Also see "What is a Certificate of Appropriateness". No exterior changes may be made to buildings or structures in the Historic District without a Certificate of Appropriateness. It applies, but is not limited to, the following: Building additions, outbuildings, swimming pools, driveways, parking lots, signs, fences, walls, hedges, walkways, lighting, propane gas tanks, etc.
Prior to submitting formal requests, applicants are encouraged to discuss projects on a preliminary basis at a regular Commission meeting.
A Certificate of Appropriateness is not required for repair or replacement of previously existing features or paint colors. However, please contact the Historic District Commission prior to doing any work if you are not absolutely sure whether or not you need a Certificate of Appropriateness.
Although not necessarily requiring a Certificate of Appropriateness (in many cases a phone call may be sufficient) the Commission should be consulted about the following:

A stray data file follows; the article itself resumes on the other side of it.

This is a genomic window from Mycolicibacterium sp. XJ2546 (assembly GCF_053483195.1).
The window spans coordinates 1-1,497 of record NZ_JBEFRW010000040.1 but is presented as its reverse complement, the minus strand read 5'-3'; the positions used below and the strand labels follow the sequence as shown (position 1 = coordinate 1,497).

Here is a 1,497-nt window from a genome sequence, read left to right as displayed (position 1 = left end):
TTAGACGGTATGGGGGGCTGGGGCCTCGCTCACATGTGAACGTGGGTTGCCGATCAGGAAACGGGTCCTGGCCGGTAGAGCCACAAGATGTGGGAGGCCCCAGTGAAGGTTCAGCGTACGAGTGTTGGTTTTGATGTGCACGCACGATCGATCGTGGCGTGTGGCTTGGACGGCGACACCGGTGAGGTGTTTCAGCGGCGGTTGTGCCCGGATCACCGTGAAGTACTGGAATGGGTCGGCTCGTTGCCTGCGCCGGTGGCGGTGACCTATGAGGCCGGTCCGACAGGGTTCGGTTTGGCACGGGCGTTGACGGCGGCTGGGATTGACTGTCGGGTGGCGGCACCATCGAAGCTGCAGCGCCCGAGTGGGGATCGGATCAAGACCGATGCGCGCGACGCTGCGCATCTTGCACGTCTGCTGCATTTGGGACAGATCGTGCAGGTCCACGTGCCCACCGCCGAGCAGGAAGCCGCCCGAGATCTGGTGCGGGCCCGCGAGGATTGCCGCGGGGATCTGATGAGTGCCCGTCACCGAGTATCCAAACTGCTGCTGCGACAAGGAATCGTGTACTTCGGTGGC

An application form can be obtained from the Planning Commission's office at Town Hall, 52 Lyme Street, or downloaded from the Town's website (select "Boards and Commissions" and then "Historic District Commission").
The Commission has sixty-five (65) days from the date the formal application is received in which to render its decision, although in practice most questions are resolved well before that.
For signs, fences, walls, hedges, walkways, lighting, propane gas tanks, etc. ("Form A"): $25 For building additions, outbuildings, swimming pools, driveways, parking lots, etc. ("Form B"): $50